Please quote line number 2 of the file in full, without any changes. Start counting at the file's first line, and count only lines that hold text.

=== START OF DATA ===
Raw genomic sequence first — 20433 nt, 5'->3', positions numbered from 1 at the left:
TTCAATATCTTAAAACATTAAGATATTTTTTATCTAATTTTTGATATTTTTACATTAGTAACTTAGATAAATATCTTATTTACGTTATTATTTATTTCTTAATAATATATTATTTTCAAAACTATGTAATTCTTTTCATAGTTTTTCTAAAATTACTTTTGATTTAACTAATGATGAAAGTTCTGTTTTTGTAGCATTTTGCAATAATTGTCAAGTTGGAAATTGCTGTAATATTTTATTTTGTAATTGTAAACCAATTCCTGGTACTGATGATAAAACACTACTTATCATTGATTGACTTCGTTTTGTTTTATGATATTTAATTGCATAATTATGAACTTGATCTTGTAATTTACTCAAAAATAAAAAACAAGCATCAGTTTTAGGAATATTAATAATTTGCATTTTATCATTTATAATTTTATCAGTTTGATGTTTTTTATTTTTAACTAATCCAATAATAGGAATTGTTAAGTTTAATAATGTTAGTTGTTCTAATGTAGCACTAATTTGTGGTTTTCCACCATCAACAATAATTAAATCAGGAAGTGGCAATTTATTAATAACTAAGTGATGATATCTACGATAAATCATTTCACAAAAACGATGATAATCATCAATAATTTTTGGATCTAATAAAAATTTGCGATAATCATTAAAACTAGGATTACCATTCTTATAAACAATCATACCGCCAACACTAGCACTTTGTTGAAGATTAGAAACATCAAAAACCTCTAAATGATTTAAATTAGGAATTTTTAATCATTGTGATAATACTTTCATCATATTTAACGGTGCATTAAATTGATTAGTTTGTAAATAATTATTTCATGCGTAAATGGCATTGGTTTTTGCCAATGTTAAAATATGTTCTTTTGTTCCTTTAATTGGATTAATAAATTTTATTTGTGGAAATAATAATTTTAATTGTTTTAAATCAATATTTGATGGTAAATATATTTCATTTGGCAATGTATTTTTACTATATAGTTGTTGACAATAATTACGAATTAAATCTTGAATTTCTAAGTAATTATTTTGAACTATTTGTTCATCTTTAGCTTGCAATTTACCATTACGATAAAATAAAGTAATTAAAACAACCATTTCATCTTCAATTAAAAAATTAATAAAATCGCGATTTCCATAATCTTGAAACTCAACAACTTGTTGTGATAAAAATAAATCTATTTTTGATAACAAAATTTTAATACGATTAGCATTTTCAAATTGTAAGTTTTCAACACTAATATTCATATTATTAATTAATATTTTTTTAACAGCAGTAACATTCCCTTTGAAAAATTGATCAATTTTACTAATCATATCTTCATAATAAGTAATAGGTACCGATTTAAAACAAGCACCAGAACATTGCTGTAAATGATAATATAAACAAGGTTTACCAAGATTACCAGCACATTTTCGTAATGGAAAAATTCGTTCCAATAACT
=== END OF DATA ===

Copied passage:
TTCAATATCTTAAAACATTAAGATATTTTTTATCTAATTTTTGATATTTTTACATTAGTAACTTAGATAAATATCTTATTTACGTTATTATTTATTTCTTAATAATATATTATTTTCAAAACTATGTAATTCTTTTCATAGTTTTTCTAAAATTACTTTTGATTTAACTAATGATGAAAGTTCTGTTTTTGTAGCATTTTGCAATAATTGTCAAGTTGGAAATTGCTGTAATATTTTATTTTGTAATTGTAAACCAATTCCTGGTACTGATGATAAAACACTACTTATCATTGATTGACTTCGTTTTGTTTTATGATATTTAATTGCATAATTATGAACTTGATCTTGTAATTTACTCAAAAATAAAAAACAAGCATCAGTTTTAGGAATATTAATAATTTGCATTTTATCATTTATAATTTTATCAGTTTGATGTTTTTTATTTTTAACTAATCCAATAATAGGAATTGTTAAGTTTAATAATGTTAGTTGTTCTAATGTAGCACTAATTTGTGGTTTTCCACCATCAACAATAATTAAATCAGGAAGTGGCAATTTATTAATAACTAAGTGATGATATCTACGATAAATCATTTCACAAAAACGATGATAATCATCAATAATTTTTGGATCTAATAAAAATTTGCGATAATCATTAAAACTAGGATTACCATTCTTATAAACAATCATACCGCCAACACTAGCACTTTGTTGAAGATTAGAAACATCAAAAACCTCTAAATGATTTAAATTAGGAATTTTTAATCATTGTGATAATACTTTCATCATATTTAACGGTGCATTAAATTGATTAGTTTGTAAATAATTATTTCATGCGTAAATGGCATTGGTTTTTGCCAATGTTAAAATATGTTCTTTTGTTCCTTTAATTGGATTAATAAATTTTATTTGTGGAAATAATAATTTTAATTGTTTTAAATCAATATTTGATGGTAAATATATTTCATTTGGCAATGTATTTTTACTATATAGTTGTTGACAATAATTACGAATTAAATCTTGAATTTCTAAGTAATTATTTTGAACTATTTGTTCATCTTTAGCTTGCAATTTACCATTACGATAAAATAAAGTAATTAAAACAACCATTTCATCTTCAATTAAAAAATTAATAAAATCGCGATTTCCATAATCTTGAAACTCAACAACTTGTTGTGATAAAAATAAATCTATTTTTGATAACAAAATTTTAATACGATTAGCATTTTCAAATTGTAAGTTTTCAACACTAATATTCATATTATTAATTAATATTTTTTTAACAGCAGTAACATTCCCTTTGAAAAATTGATCAATTTTACTAATCATATCTTCATAATAAGTAATAGGTACCGATTTAAAACAAGCACCAGAACATTGCTGTAAATGATAATATAAACAAGGTTTACCAAGATTACCAGCACATTTTCGTAATGGAAAAATTCGTTCCAATAACT